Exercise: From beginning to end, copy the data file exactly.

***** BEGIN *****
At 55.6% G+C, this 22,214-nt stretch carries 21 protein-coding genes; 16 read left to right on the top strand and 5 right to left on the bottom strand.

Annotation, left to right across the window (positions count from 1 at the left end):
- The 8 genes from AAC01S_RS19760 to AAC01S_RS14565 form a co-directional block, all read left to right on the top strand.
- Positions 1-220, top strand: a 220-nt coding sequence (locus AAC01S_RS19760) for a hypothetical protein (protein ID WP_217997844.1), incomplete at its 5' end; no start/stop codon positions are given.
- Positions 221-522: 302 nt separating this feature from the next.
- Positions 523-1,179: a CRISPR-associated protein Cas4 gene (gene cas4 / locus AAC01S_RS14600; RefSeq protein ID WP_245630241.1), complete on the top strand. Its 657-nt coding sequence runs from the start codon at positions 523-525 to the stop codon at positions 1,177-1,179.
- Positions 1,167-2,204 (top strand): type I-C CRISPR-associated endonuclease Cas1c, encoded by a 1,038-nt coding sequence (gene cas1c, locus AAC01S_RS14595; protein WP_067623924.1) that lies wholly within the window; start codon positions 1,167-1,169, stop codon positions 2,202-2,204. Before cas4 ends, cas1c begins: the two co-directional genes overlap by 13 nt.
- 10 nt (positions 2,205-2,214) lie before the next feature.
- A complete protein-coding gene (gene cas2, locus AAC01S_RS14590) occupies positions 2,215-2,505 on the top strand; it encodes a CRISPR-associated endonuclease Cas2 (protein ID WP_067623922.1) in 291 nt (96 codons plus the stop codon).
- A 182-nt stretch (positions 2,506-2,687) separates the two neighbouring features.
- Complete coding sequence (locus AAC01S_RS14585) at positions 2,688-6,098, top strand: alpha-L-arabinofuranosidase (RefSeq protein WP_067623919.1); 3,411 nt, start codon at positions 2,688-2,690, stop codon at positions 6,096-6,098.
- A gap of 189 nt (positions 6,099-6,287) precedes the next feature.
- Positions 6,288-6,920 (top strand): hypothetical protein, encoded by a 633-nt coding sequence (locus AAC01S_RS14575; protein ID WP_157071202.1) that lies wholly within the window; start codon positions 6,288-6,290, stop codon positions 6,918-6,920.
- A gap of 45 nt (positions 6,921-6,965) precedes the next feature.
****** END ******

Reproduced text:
At 55.6% G+C, this 22,214-nt stretch carries 21 protein-coding genes; 16 read left to right on the top strand and 5 right to left on the bottom strand.

Annotation, left to right across the window (positions count from 1 at the left end):
- The 8 genes from AAC01S_RS19760 to AAC01S_RS14565 form a co-directional block, all read left to right on the top strand.
- Positions 1-220, top strand: a 220-nt coding sequence (locus AAC01S_RS19760) for a hypothetical protein (protein ID WP_217997844.1), incomplete at its 5' end; no start/stop codon positions are given.
- Positions 221-522: 302 nt separating this feature from the next.
- Positions 523-1,179: a CRISPR-associated protein Cas4 gene (gene cas4 / locus AAC01S_RS14600; RefSeq protein ID WP_245630241.1), complete on the top strand. Its 657-nt coding sequence runs from the start codon at positions 523-525 to the stop codon at positions 1,177-1,179.
- Positions 1,167-2,204 (top strand): type I-C CRISPR-associated endonuclease Cas1c, encoded by a 1,038-nt coding sequence (gene cas1c, locus AAC01S_RS14595; protein WP_067623924.1) that lies wholly within the window; start codon positions 1,167-1,169, stop codon positions 2,202-2,204. Before cas4 ends, cas1c begins: the two co-directional genes overlap by 13 nt.
- 10 nt (positions 2,205-2,214) lie before the next feature.
- A complete protein-coding gene (gene cas2, locus AAC01S_RS14590) occupies positions 2,215-2,505 on the top strand; it encodes a CRISPR-associated endonuclease Cas2 (protein ID WP_067623922.1) in 291 nt (96 codons plus the stop codon).
- A 182-nt stretch (positions 2,506-2,687) separates the two neighbouring features.
- Complete coding sequence (locus AAC01S_RS14585) at positions 2,688-6,098, top strand: alpha-L-arabinofuranosidase (RefSeq protein WP_067623919.1); 3,411 nt, start codon at positions 2,688-2,690, stop codon at positions 6,096-6,098.
- A gap of 189 nt (positions 6,099-6,287) precedes the next feature.
- Positions 6,288-6,920 (top strand): hypothetical protein, encoded by a 633-nt coding sequence (locus AAC01S_RS14575; protein ID WP_157071202.1) that lies wholly within the window; start codon positions 6,288-6,290, stop codon positions 6,918-6,920.
- A gap of 45 nt (positions 6,921-6,965) precedes the next feature.